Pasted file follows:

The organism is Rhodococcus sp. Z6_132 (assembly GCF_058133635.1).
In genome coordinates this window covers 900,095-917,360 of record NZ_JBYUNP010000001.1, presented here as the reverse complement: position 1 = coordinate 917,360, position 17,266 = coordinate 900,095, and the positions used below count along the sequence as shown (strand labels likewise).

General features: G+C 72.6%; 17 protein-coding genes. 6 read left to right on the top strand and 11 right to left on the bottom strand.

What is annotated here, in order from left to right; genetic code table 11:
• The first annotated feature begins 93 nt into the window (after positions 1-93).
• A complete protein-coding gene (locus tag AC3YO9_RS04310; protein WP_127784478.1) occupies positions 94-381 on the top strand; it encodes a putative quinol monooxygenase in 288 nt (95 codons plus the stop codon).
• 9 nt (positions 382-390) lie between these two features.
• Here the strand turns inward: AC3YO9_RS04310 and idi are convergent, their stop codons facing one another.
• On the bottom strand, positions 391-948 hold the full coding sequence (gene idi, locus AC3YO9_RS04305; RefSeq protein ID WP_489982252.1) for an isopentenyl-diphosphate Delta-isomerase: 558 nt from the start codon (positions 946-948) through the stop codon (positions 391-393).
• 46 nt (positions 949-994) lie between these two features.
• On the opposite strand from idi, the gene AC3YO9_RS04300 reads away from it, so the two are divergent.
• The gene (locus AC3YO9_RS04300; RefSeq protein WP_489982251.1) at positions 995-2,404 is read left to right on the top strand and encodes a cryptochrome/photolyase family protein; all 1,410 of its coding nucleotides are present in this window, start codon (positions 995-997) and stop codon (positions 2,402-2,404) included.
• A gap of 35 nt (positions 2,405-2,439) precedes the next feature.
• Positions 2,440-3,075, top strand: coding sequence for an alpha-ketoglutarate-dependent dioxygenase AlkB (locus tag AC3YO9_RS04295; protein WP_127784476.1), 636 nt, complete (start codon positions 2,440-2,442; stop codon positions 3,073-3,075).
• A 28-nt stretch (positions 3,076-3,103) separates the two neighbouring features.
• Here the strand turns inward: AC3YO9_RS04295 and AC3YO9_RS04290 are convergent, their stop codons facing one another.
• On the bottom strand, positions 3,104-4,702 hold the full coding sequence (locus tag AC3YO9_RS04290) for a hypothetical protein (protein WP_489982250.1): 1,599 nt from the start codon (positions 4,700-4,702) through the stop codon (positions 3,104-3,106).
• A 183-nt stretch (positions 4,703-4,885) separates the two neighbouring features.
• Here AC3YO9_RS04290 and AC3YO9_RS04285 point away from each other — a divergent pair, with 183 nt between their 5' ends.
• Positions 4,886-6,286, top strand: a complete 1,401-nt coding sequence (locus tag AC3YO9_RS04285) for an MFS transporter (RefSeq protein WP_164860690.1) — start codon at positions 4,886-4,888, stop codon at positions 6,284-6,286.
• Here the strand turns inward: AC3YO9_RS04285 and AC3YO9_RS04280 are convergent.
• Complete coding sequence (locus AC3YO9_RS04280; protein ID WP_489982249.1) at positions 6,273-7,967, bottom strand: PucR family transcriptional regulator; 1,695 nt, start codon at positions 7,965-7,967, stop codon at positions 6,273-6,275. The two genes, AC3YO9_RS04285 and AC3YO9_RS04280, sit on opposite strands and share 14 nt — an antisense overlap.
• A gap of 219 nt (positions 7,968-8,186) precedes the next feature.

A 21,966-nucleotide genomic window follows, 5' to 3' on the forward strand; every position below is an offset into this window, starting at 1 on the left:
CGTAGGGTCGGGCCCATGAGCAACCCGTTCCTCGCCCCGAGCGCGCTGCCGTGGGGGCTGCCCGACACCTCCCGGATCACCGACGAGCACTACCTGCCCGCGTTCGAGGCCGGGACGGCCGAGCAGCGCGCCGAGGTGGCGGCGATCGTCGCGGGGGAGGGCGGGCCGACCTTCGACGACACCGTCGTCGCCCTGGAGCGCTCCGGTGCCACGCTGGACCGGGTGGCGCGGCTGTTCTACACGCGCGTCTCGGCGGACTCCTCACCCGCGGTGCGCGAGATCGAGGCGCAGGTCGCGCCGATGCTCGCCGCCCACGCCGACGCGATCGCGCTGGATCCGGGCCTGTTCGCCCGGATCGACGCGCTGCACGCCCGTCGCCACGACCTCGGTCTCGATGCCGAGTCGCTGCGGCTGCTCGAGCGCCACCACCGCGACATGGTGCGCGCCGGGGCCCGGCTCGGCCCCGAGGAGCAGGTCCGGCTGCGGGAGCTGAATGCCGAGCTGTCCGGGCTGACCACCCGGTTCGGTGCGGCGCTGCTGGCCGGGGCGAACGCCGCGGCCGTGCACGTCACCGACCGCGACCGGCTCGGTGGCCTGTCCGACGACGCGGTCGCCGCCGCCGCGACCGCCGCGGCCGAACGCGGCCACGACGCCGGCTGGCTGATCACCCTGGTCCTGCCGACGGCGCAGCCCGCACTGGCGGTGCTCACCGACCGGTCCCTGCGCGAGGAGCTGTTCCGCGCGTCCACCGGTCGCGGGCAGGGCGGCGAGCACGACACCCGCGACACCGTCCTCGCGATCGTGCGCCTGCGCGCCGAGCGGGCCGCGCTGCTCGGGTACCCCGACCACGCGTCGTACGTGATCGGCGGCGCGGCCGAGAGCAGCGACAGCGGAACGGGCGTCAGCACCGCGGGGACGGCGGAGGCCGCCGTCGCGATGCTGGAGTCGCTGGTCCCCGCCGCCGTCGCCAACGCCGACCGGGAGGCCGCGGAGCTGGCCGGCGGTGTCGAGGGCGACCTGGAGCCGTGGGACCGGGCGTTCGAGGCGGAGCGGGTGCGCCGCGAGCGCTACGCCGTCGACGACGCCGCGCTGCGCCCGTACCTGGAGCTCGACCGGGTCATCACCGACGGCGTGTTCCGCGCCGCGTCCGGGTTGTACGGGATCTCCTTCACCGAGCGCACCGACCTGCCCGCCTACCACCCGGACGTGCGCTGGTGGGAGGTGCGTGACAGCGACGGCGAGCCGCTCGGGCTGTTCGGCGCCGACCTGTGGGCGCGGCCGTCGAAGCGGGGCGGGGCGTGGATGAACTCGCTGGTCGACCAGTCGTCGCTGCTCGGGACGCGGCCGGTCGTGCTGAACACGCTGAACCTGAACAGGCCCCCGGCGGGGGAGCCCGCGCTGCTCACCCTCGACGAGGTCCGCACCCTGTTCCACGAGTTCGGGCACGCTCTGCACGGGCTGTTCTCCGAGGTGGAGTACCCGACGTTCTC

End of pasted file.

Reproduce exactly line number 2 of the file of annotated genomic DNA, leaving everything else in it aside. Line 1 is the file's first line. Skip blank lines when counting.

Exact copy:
In genome coordinates this window covers 900,095-917,360 of record NZ_JBYUNP010000001.1, presented here as the reverse complement: position 1 = coordinate 917,360, position 17,266 = coordinate 900,095, and the positions used below count along the sequence as shown (strand labels likewise).